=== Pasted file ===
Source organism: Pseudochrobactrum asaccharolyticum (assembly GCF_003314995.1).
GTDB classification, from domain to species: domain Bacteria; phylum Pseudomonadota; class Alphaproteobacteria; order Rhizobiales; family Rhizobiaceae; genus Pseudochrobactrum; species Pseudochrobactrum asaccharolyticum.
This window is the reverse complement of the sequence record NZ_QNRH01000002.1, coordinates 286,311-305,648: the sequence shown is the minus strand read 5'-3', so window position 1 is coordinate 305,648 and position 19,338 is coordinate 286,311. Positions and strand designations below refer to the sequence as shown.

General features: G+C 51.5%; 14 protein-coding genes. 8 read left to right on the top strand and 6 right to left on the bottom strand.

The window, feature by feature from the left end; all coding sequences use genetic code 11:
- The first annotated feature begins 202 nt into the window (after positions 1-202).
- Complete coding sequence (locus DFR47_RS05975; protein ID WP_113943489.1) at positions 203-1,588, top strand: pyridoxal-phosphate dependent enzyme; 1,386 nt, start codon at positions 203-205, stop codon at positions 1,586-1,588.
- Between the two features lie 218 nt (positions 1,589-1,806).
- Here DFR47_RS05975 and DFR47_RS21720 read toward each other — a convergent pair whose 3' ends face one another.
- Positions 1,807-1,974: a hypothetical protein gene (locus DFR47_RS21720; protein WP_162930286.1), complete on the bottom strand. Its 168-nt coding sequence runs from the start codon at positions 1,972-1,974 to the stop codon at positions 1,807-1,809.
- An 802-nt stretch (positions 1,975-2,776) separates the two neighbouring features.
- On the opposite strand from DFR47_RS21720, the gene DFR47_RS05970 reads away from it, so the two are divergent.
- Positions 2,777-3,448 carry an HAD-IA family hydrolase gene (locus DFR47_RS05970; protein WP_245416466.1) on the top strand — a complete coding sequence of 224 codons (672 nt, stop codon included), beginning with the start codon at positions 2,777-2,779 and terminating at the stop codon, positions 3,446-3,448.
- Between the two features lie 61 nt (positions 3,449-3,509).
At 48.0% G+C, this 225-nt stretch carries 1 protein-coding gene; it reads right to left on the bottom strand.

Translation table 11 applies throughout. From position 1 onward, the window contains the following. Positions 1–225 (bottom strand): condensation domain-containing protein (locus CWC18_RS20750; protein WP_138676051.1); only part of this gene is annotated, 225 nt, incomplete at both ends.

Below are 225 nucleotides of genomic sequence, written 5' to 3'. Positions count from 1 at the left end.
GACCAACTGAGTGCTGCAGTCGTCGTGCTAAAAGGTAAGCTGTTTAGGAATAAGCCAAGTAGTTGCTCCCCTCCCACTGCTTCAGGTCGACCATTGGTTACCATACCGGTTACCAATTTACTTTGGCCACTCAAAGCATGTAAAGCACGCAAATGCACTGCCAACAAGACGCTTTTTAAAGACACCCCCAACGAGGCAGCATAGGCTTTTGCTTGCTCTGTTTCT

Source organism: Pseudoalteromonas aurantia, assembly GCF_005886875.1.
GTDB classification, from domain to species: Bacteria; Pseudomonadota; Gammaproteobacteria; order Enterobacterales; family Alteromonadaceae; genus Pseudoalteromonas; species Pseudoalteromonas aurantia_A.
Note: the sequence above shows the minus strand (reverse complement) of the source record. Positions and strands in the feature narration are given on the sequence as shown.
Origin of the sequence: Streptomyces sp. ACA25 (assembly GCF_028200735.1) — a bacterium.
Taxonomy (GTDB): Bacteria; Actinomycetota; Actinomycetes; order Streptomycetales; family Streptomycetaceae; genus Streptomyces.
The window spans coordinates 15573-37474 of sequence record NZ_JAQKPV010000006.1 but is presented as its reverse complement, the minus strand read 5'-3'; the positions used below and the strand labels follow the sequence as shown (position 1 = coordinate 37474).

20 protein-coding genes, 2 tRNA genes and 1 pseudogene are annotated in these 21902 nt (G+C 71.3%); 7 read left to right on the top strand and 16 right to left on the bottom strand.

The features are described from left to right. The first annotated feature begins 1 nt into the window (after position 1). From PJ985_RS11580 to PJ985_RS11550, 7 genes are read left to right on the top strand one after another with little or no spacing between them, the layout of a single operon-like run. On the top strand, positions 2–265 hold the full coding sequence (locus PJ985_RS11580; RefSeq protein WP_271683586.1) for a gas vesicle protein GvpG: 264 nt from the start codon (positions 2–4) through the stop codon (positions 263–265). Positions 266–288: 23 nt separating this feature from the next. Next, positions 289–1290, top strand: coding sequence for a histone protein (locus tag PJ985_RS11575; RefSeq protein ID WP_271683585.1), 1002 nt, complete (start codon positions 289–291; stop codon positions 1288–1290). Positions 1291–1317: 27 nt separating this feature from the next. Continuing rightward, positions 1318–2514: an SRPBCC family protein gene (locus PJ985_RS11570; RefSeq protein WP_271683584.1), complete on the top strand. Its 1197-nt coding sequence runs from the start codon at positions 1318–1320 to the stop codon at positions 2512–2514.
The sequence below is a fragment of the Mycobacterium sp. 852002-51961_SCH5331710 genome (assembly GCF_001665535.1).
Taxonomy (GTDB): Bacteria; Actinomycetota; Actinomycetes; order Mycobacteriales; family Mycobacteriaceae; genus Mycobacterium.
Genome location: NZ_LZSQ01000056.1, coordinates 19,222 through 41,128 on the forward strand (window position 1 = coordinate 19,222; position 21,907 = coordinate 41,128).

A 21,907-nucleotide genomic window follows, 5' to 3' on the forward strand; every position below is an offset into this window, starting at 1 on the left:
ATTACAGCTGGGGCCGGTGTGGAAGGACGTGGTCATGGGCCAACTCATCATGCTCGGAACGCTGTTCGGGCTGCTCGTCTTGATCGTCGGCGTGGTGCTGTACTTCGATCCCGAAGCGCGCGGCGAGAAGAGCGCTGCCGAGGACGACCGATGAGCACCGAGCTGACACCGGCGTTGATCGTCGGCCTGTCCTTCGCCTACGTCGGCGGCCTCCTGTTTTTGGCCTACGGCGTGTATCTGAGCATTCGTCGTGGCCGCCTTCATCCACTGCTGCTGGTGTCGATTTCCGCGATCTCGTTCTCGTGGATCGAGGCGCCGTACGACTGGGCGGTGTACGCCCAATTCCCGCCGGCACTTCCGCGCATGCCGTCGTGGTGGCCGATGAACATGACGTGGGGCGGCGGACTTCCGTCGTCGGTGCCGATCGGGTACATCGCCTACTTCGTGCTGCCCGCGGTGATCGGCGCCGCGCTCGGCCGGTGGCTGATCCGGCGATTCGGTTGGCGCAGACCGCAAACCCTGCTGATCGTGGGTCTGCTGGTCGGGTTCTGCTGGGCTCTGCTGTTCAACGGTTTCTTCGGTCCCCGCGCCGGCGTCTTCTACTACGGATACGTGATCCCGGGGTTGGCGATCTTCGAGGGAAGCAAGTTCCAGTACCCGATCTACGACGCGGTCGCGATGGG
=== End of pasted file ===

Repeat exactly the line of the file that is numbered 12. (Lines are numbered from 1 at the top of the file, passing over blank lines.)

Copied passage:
- On the opposite strand from DFR47_RS21720, the gene DFR47_RS05970 reads away from it, so the two are divergent.